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Must know about Property Appraiser

Different Types of Property Appraisers

Three types of appraisers are recognized:

  • General
  • Certified Residential
  • Licensed

General appraisers can appraise any and all types of property, and are most likely to work on commercial valuations. Licensed appraisers have the lowest-level licensing status and have less formal training than either General or Certified Residential appraisers. Licensed appraisers have more restrictions on the types of property they can value, and fewer and fewer lenders will engage appraisers at this licensing level for service.

The typical appraiser engaged by a lender to value property for a real estate transaction is Certified Residential.

Appraiser Licensing

Real Estate Appraisers are licensed by individual states, with federal oversight by the Appraisal Subcommittee (ASC). Eligible appraisers are listed on the National Registry which is a database maintained by the Appraiser Qualifications Board (AQB) containing the names and licensing status of State Licensed, State Certified Residential and State Certified General Appraisers who are eligible to perform appraisals in connection with federally-related transactions.

In order to become a licensed property appraiser, individuals must meet a strict set of criteria which includes classroom education and on-the-job training as a trainee.

Appraiser Training

Before a trainee can be sponsored by a more experienced appraiser, he or she needs to first complete classroom-based training (or online training) that covers:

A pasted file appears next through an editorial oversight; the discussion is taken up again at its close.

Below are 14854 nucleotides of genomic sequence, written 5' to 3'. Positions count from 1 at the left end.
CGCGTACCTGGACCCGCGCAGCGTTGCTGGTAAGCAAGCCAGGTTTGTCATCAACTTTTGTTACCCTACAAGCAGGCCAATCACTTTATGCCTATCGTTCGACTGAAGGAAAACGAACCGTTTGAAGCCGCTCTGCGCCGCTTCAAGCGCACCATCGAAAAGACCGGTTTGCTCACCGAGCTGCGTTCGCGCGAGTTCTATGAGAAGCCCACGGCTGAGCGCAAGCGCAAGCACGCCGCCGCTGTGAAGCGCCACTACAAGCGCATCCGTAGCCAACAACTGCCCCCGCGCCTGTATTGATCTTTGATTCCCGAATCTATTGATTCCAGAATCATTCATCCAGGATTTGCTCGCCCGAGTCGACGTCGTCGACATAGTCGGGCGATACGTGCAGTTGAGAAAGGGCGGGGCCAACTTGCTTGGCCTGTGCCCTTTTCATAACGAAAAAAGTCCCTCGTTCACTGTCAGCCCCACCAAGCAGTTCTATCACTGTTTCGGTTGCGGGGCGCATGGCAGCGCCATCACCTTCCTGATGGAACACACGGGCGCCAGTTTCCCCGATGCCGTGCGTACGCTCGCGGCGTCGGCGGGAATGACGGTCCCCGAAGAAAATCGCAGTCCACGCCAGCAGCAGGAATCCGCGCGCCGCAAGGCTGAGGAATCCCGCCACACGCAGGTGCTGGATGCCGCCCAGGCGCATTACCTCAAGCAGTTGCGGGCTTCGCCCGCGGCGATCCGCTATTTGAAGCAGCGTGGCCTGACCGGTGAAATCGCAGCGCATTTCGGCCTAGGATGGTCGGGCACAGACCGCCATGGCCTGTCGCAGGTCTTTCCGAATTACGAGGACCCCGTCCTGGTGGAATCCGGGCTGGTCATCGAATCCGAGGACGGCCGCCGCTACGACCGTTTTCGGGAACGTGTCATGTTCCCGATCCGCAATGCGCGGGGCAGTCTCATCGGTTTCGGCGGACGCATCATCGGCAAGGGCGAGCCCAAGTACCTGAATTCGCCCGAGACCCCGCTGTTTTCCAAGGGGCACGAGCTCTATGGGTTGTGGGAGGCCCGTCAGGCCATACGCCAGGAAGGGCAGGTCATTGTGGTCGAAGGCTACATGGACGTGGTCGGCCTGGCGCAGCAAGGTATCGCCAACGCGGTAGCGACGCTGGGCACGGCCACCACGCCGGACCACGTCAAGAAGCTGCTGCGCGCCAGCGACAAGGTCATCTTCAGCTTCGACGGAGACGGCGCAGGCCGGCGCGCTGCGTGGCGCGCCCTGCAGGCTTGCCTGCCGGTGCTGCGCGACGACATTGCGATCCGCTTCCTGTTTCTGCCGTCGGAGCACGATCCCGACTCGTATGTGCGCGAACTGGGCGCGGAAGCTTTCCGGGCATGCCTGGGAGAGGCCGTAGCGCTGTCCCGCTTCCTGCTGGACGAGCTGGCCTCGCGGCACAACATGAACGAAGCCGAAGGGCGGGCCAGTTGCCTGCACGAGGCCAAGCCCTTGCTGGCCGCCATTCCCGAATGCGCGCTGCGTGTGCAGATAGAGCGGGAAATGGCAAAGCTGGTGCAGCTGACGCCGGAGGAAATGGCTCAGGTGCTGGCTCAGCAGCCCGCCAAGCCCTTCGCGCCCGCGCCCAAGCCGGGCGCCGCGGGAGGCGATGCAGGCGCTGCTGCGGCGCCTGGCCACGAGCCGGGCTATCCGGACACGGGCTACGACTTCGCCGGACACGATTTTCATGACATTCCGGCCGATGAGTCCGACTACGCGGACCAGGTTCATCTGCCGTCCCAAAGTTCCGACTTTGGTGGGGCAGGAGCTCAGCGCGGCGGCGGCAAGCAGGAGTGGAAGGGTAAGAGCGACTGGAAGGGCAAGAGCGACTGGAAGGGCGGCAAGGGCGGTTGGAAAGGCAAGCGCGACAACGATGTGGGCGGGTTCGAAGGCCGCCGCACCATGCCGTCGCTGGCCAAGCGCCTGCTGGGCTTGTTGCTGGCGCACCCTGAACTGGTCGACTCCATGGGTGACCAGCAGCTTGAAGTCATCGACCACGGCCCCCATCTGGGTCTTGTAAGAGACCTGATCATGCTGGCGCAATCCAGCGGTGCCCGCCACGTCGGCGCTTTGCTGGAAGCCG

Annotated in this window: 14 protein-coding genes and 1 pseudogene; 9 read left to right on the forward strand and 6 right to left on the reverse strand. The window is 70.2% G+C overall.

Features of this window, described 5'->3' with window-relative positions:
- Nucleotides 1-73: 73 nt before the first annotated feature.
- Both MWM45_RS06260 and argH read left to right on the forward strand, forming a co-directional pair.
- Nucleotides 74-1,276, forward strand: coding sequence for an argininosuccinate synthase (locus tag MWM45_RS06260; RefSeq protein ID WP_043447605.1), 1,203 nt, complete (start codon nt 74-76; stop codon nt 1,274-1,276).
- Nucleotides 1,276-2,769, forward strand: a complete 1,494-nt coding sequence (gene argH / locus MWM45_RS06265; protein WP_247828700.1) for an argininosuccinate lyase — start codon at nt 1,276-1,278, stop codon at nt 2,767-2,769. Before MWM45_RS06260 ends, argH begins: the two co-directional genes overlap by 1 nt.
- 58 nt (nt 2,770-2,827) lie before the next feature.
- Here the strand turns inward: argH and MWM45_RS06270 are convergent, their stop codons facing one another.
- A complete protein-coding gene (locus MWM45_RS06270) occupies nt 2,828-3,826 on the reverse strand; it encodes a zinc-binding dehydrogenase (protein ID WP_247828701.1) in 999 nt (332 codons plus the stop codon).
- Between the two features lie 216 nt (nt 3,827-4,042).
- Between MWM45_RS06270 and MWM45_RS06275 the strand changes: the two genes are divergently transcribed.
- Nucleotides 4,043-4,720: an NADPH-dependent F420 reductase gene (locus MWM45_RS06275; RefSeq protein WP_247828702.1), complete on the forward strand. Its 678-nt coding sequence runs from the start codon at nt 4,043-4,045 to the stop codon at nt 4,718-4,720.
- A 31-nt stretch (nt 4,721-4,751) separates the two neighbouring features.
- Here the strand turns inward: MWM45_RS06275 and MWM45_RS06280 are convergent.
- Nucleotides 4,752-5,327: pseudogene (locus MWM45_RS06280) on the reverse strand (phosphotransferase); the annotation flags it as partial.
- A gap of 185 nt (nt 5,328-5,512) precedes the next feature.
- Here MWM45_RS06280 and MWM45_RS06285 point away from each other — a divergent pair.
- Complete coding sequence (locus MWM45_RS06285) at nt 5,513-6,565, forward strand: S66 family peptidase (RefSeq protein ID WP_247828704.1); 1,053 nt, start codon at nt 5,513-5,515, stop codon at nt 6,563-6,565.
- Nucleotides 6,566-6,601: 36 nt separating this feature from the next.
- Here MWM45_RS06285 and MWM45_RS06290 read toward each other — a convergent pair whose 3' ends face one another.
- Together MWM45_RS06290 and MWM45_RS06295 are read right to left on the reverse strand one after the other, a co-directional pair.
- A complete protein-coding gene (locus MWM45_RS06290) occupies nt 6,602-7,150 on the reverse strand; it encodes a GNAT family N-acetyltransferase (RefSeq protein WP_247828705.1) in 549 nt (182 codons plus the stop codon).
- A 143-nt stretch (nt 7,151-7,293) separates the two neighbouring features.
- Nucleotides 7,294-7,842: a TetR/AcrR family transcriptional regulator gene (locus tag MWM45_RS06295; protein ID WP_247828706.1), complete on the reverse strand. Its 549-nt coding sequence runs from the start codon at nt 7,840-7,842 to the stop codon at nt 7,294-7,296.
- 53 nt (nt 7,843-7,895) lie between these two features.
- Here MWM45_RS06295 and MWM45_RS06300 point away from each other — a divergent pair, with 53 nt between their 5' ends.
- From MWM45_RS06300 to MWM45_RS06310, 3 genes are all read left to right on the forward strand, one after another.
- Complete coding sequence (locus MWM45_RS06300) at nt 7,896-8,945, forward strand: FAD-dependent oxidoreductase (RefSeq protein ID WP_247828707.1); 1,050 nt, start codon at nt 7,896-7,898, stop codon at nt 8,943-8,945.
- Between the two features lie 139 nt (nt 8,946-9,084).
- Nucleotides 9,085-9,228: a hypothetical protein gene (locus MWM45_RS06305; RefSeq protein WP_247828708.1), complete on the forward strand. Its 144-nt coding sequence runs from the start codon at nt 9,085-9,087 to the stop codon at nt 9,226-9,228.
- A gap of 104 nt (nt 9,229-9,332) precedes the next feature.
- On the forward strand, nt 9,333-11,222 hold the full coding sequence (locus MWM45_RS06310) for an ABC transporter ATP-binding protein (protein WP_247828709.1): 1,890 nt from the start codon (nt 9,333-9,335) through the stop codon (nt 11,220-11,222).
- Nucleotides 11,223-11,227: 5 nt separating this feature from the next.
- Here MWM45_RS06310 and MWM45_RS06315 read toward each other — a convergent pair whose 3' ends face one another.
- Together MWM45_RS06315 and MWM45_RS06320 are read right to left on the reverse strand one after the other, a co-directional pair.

• Basic Appraisal Principles (30 hours)
  • Basic Appraisal Procedures (30 hours)
  • 15-Hour national USPAP or Equivalent (15 hours)

In addition to classroom-based training, new appraisers are trained in the field by more experienced appraisers that hold a licensing level of Certified Residential or General.

In-the-field training of 2000 hours over 12 or more months is required before being licensed. In-the-field training of 2500 hours over 24 or more months is required before becoming a Certified Residential Appraiser.

Once the training has been completed, the applicant must sit for a long and comprehensive exam as well as undergo an oral exam. Each state maintains a website with information about licensing requirements, training requirements and exam information.

In-the-field Training

Appraiser trainees go out in the field with their sponsors. This means they visit property to be valued and perform certain tasks, including:

  • Measuring the dwelling and any outbuildings
  • Making a diagram of the measurements of the building(s)
  • Taking photographs inside and out
  • Evaluating the condition and the quality of the improvements
  • Evaluating any external influences that may affect value (train tracks, power lines, commercial property, busy roads)
  • Evaluating the neighborhood